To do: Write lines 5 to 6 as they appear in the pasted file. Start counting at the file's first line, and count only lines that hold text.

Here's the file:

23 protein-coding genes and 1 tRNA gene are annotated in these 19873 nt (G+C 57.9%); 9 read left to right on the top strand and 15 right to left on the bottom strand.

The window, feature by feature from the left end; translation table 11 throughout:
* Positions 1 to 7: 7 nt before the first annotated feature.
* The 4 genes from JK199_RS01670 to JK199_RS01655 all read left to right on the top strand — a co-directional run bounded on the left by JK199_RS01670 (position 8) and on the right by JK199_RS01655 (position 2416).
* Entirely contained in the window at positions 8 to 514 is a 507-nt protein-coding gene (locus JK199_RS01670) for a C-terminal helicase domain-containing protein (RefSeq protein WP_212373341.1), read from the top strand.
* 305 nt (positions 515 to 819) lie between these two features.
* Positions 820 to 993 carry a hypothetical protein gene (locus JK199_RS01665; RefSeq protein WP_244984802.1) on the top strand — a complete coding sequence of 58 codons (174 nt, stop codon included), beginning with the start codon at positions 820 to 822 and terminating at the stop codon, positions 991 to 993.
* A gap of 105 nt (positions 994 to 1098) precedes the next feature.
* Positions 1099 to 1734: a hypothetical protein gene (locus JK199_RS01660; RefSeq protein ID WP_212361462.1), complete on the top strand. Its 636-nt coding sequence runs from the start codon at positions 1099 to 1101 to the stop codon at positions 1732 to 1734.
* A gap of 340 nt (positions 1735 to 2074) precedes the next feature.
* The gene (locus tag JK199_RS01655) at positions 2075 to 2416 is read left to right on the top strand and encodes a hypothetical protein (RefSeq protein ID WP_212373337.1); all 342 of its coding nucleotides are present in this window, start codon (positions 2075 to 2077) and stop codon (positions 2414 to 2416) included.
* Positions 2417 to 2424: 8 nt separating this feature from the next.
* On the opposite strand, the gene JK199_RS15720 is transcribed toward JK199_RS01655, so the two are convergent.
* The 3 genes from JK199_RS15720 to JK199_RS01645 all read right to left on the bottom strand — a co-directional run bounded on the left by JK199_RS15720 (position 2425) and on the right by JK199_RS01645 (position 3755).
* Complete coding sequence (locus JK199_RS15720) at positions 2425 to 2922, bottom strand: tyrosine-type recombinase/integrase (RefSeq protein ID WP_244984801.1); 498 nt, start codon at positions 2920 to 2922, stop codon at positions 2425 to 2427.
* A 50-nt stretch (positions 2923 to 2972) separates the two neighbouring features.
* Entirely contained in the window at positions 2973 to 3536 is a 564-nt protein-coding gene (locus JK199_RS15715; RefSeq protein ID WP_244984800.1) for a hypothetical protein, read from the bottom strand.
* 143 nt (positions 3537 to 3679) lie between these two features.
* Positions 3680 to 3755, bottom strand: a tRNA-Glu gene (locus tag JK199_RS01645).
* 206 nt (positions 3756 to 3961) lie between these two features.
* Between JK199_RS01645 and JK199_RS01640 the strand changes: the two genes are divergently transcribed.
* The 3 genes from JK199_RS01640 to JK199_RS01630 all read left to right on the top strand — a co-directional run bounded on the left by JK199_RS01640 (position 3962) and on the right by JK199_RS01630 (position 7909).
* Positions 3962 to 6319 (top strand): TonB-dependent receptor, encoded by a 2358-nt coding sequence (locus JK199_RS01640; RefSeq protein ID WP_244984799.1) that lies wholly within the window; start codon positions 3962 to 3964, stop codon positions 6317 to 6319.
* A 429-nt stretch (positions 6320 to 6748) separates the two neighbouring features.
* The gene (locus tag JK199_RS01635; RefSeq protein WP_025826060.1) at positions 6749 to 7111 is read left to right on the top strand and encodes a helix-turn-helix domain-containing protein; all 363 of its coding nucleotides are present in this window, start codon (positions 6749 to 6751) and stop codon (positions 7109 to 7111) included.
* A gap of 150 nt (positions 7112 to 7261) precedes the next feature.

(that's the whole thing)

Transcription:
* Entirely contained in the window at positions 8 to 514 is a 507-nt protein-coding gene (locus JK199_RS01670) for a C-terminal helicase domain-containing protein (RefSeq protein WP_212373341.1), read from the top strand.
* 305 nt (positions 515 to 819) lie between these two features.